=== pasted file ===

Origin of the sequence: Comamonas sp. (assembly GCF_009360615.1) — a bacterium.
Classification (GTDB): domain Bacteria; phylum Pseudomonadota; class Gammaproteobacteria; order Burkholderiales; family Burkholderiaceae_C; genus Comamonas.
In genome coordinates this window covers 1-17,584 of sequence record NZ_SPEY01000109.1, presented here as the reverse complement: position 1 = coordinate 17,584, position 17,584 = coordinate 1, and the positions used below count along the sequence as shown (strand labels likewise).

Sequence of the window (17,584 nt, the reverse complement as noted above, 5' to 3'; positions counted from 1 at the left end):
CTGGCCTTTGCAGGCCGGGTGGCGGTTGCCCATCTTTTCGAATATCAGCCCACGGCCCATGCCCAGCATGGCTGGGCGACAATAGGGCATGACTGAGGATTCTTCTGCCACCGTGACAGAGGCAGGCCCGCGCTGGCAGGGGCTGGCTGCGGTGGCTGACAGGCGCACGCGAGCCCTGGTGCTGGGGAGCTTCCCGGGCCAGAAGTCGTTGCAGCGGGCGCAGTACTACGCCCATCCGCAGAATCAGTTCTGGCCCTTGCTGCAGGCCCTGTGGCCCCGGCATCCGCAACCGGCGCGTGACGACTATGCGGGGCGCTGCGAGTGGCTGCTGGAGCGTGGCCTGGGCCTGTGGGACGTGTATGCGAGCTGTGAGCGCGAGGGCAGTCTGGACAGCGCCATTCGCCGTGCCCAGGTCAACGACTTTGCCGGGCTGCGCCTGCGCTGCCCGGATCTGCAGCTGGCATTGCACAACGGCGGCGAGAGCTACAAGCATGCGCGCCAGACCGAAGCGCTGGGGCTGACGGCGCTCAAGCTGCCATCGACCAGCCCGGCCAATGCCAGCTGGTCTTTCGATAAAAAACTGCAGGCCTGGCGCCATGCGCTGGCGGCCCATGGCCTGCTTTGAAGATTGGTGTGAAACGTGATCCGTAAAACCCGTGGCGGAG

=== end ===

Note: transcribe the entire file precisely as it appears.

Origin of the sequence: Comamonas sp. (assembly GCF_009360615.1) — a bacterium.
Classification (GTDB): domain Bacteria; phylum Pseudomonadota; class Gammaproteobacteria; order Burkholderiales; family Burkholderiaceae_C; genus Comamonas.
In genome coordinates this window covers 1-17,584 of sequence record NZ_SPEY01000109.1, presented here as the reverse complement: position 1 = coordinate 17,584, position 17,584 = coordinate 1, and the positions used below count along the sequence as shown (strand labels likewise).

Sequence of the window (17,584 nt, the reverse complement as noted above, 5' to 3'; positions counted from 1 at the left end):
CTGGCCTTTGCAGGCCGGGTGGCGGTTGCCCATCTTTTCGAATATCAGCCCACGGCCCATGCCCAGCATGGCTGGGCGACAATAGGGCATGACTGAGGATTCTTCTGCCACCGTGACAGAGGCAGGCCCGCGCTGGCAGGGGCTGGCTGCGGTGGCTGACAGGCGCACGCGAGCCCTGGTGCTGGGGAGCTTCCCGGGCCAGAAGTCGTTGCAGCGGGCGCAGTACTACGCCCATCCGCAGAATCAGTTCTGGCCCTTGCTGCAGGCCCTGTGGCCCCGGCATCCGCAACCGGCGCGTGACGACTATGCGGGGCGCTGCGAGTGGCTGCTGGAGCGTGGCCTGGGCCTGTGGGACGTGTATGCGAGCTGTGAGCGCGAGGGCAGTCTGGACAGCGCCATTCGCCGTGCCCAGGTCAACGACTTTGCCGGGCTGCGCCTGCGCTGCCCGGATCTGCAGCTGGCATTGCACAACGGCGGCGAGAGCTACAAGCATGCGCGCCAGACCGAAGCGCTGGGGCTGACGGCGCTCAAGCTGCCATCGACCAGCCCGGCCAATGCCAGCTGGTCTTTCGATAAAAAACTGCAGGCCTGGCGCCATGCGCTGGCGGCCCATGGCCTGCTTTGAAGATTGGTGTGAAACGTGATCCGTAAAACCCGTGGCGGAG